Barely 13 months after it closed, new life is about to be breathed into the Clarissa C. Cook Retirement Home in Davenport.
The Evangelical Lutheran Good Samaritan Society is the new owner of the home. The group plans to remodel the 35-room mansion, creating eight apartments that will offer senior living services.
“It’s been in the works a long time,” said Cyndi Koenes, of the Good Samaritan Society-Davenport.
"The Clarissa Cook board approached non-profits to allow them to show interest in the project, and the board who made the selection.”
Koenes said the home at 100 S. Pine St. was donated to the Good Samaritan Society, which offers long-term care and other services in Davenport.
Margo Hancock, president of the Clarissa Cook board, said in a news release that Good Samaritan was selected in part because of its solid reputation and being a part of the west-end community.
Koenes said in the past, the home was used for communal-type living. Showers and bathrooms on each of the floors served residents living on that floor.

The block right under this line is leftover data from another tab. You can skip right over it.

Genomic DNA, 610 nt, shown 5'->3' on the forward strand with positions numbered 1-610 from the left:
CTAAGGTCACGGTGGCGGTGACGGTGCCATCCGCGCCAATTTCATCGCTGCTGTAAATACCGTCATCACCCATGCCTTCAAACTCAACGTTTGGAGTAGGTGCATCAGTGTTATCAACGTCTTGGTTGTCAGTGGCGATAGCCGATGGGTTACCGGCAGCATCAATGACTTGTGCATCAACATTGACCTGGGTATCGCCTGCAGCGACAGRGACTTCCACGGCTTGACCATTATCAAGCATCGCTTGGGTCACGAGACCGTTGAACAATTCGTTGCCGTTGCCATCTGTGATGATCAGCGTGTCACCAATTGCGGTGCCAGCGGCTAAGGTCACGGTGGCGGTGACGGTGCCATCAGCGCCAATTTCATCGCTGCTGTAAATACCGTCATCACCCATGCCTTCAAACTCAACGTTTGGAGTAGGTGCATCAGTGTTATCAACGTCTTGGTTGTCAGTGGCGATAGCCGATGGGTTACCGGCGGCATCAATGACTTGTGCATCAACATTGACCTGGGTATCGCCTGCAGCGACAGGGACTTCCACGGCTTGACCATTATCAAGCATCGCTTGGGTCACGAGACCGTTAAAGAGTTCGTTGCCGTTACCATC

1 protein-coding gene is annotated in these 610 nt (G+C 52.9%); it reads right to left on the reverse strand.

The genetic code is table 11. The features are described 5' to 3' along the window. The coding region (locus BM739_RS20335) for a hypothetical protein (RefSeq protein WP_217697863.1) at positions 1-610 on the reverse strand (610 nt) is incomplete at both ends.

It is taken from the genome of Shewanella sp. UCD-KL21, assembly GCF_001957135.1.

The eight apartments will be open to singles and couples, she said. Construction will begin as soon as possible for the goal of opening the home in the summer.
The Clarissa C. Cook Home for the Friendless opened in 1882 after Clarissa Cook left $50,000 in a trust after her death. The house was built on a five-acre plot she also donated.
The retirement home is a separate entity from the Clarissa C. Cook Hospice House in Bettendorf, also named in her honor and funded through her bequest.
Her wish was that "destitute and indigent females of Scott County be first entitled to admission."
Clarissa C. Cook was born in 1811 in New York and married Ebenezer Cook in 1833. Ebenezer Cook, an attorney, served as Davenport mayor from 1858 to 1859. They had no children. Clarissa Cook died in 1879 at the age of 67.
The long-time philanthropist also donated money to help build Trinity Episcopal Church and for construction of a library building in Davenport. In her will, she forgave several outstanding loans.